The negative reactions on this Survive France Network link, give a good indication of the resistance of some British expatriates at least in France to registering to vote in UK national elections , even though it is now possible to conveniently register on-line and there is a general election in May, 2015.
This rejection of the future of the UK, its political system, parties and politicians in general also deprives them of their democratic right to vote as British citizens, if not already removed under current legislation after 15 years or more abroad.
Yet the major issues emerging in the build-up to the 2015 general election are the Economy, the National Health Service (NHS) and (uncontrolled) Immigration, the latter linked to Britain’s continuing membership or not of the European Union.
British expatriates should also be concerned by these issues and specifically on:
- Restoring the British Economy: What about proposed cuts in expatriate personal tax allowances on UK income as well as Welfare? Winter Fuel Allowance (WFA) for those British pensioners living in France, Greece, Portugal, Spain, Malta, Cyprus and Gibraltar (94,945 in total) will be axed from 2015-2016, subject to the approval of MPs but saving an estimated £100 million for the Department of Work & Pensions over the next 5 years. Many more expatriates with UK taxable income would be impacted by cuts in their personal allowances.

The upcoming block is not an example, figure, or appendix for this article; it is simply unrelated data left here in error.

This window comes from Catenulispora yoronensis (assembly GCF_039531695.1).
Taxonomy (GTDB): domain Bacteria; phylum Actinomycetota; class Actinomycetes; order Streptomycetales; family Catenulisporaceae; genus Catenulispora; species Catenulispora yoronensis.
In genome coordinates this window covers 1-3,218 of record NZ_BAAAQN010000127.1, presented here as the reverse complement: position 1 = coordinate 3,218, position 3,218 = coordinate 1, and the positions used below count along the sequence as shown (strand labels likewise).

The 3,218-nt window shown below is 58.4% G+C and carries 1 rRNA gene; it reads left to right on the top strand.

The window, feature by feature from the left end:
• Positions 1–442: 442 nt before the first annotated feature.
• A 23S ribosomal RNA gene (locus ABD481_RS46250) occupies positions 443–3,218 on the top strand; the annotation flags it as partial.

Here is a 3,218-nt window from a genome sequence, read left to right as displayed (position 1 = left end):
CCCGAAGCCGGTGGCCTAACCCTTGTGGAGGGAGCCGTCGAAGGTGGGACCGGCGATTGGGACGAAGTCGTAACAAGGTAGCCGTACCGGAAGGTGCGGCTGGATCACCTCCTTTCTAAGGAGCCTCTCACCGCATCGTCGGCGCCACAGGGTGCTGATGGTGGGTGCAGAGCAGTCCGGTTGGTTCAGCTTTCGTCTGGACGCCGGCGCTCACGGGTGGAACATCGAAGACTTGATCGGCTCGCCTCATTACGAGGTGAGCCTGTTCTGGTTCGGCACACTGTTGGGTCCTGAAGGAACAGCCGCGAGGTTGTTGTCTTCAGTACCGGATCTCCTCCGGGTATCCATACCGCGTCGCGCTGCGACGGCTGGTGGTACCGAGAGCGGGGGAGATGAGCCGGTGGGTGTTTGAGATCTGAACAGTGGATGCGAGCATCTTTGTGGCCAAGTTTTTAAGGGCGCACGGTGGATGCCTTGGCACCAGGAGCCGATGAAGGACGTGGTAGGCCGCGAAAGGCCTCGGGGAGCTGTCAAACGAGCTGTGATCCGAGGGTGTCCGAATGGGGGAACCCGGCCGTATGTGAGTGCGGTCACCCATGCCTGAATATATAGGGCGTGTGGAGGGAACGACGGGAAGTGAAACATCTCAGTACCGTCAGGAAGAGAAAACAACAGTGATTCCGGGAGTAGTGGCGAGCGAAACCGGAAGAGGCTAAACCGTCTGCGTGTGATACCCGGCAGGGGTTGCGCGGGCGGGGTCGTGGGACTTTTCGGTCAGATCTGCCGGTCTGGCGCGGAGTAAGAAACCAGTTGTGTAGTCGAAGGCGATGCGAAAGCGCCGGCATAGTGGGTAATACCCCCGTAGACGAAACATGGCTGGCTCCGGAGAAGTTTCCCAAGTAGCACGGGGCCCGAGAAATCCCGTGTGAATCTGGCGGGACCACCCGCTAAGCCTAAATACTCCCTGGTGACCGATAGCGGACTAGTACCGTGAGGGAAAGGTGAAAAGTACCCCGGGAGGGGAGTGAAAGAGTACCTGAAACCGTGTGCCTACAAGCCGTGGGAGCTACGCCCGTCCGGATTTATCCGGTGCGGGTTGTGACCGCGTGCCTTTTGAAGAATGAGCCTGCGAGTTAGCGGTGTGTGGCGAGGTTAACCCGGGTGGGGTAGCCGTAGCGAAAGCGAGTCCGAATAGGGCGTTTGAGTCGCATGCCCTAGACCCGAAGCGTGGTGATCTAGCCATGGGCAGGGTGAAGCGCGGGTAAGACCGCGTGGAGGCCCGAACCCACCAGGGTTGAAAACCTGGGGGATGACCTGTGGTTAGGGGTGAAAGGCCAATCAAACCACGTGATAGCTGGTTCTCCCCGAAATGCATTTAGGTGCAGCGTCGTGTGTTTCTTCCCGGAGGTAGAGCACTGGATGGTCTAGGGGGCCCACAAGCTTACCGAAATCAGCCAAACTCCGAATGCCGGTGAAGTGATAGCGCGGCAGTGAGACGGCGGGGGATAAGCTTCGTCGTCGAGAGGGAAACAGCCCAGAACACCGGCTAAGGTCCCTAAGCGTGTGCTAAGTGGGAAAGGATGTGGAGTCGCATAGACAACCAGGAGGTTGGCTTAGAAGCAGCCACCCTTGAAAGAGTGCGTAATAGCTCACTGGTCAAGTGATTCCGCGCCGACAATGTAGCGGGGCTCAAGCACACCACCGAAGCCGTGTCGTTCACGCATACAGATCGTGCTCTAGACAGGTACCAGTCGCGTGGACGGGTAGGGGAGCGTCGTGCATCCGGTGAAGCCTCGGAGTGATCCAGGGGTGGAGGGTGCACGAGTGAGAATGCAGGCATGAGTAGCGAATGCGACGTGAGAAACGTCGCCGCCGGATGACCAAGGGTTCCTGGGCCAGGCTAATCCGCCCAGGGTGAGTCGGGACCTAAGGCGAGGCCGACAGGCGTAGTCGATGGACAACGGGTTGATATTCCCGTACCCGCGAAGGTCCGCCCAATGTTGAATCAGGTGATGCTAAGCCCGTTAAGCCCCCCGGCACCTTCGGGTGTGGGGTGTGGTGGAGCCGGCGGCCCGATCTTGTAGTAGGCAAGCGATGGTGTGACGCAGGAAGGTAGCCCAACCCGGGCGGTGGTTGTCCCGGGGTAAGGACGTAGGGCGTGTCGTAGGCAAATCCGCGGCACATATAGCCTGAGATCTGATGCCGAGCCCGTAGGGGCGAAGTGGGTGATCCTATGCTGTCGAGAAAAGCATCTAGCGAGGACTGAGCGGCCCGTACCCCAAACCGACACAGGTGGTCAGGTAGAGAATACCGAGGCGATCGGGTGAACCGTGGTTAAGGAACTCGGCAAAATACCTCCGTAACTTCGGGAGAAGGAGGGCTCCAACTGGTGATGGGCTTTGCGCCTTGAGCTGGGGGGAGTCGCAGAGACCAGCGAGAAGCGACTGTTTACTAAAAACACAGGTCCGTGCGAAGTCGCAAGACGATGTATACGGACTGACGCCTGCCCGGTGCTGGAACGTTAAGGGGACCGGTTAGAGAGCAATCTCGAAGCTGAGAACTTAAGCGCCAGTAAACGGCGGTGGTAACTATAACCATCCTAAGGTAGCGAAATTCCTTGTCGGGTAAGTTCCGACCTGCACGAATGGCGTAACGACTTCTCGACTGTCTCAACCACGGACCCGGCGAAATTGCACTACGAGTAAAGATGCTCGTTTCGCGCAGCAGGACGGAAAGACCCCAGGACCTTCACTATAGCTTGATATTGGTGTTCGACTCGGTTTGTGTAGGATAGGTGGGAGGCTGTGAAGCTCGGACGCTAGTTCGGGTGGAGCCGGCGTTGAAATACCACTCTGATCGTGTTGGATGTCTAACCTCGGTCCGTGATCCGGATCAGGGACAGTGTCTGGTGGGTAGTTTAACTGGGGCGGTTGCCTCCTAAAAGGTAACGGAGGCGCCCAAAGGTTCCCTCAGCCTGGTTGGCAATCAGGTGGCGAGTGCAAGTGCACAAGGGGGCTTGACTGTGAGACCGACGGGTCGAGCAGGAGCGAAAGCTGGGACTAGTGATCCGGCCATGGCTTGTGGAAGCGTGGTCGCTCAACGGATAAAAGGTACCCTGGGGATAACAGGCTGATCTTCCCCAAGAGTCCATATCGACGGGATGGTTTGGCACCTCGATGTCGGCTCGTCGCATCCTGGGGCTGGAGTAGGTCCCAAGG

- Saving the National Health Service: Are you concerned about possible reductions in British expatriate health benefits and associated with additional government cost cutting, or indeed a British exit from the EU?
- Britain’s continuing EU Membership: Are you worried about the impact on your future residency and benefit rights as a British expatriate in Europe, of a possible In/Out Referendum in 2017?
Concerning the WFA in particular, all British governments have been careful with how they treat the so-called “grey vote” generation which traditionally has the highest turnout rate at elections. However, this doesn’t apply if you as an expatriate pensioner can’t vote anyway, either because of the 15-year-limit or because you haven’t yet registered?
If only half of the 94,945 pensioners facing the loss of their WFA registered to vote, it could still provide a significant boost to the current level of only some 20,000 – 30,000 overseas voters worldwide on the electoral roll. The target is to reach a politically significant level of 70,000 – 100,000 or more registered overseas voters, thereby exceeding an equivalent average constituency size or more.